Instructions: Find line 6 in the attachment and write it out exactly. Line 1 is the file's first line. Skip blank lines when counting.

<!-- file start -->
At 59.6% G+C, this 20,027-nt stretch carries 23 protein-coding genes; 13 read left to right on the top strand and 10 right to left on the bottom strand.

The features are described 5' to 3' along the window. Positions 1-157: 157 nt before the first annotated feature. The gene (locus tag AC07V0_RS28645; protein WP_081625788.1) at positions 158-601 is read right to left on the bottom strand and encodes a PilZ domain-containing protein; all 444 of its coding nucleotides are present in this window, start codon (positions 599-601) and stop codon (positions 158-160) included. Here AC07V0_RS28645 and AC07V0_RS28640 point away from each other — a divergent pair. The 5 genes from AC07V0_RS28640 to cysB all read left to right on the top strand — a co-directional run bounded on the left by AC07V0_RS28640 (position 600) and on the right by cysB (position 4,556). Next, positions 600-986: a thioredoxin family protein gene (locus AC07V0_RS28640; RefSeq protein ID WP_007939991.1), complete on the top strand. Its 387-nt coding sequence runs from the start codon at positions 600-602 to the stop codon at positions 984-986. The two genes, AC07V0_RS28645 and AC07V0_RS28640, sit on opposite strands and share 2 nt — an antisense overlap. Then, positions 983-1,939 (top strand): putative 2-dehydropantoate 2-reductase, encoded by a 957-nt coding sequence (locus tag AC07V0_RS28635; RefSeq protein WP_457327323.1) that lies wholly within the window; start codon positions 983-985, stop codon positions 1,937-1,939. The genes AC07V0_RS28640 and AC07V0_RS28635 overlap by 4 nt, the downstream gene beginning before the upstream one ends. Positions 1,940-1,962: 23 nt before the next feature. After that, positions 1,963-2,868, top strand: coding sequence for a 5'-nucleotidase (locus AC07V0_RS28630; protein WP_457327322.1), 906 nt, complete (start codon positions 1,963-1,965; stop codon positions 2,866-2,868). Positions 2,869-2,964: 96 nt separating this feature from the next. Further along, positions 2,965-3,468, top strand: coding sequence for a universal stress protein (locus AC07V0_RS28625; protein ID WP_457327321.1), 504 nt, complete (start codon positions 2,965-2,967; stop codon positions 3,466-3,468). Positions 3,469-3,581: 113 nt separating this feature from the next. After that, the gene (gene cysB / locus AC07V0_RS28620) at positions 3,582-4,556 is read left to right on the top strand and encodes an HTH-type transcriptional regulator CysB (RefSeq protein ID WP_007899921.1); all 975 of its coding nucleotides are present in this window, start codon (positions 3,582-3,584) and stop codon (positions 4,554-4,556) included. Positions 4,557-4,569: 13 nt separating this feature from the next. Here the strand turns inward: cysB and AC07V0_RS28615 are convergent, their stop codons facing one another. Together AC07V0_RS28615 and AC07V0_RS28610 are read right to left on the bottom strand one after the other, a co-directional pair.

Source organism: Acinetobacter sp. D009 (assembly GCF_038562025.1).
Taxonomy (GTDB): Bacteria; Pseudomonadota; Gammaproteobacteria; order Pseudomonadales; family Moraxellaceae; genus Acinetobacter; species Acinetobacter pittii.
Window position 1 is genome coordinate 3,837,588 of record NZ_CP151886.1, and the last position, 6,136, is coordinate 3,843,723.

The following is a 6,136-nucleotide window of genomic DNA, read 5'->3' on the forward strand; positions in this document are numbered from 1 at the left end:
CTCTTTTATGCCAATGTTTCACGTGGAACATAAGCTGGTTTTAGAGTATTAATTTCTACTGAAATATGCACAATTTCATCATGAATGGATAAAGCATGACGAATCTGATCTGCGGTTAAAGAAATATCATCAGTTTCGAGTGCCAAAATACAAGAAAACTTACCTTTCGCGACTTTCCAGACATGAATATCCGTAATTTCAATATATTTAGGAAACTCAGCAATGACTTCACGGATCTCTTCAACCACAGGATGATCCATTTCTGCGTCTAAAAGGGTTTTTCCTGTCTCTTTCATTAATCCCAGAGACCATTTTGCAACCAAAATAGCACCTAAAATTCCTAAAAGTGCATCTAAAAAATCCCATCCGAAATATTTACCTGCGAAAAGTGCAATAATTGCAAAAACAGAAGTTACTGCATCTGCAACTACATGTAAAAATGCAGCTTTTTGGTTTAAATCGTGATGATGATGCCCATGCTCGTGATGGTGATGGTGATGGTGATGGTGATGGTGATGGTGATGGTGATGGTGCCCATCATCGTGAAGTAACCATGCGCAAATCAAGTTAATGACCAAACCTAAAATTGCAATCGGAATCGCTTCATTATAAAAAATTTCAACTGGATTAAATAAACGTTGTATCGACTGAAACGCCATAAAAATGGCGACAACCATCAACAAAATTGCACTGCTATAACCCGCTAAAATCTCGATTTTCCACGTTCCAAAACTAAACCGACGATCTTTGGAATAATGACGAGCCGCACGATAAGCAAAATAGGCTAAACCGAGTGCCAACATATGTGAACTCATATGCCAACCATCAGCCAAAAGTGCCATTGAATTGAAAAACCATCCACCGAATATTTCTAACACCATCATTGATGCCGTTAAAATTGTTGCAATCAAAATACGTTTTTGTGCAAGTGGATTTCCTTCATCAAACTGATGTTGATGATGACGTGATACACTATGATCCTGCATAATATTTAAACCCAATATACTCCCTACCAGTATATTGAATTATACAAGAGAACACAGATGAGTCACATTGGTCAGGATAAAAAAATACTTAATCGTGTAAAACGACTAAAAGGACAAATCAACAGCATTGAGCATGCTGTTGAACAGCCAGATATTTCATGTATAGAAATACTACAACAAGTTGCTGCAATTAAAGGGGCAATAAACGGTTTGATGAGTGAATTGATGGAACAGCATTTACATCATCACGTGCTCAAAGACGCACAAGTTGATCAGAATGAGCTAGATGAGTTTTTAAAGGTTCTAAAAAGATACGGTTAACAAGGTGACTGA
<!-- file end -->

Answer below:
The following is a 6,136-nucleotide window of genomic DNA, read 5'->3' on the forward strand; positions in this document are numbered from 1 at the left end: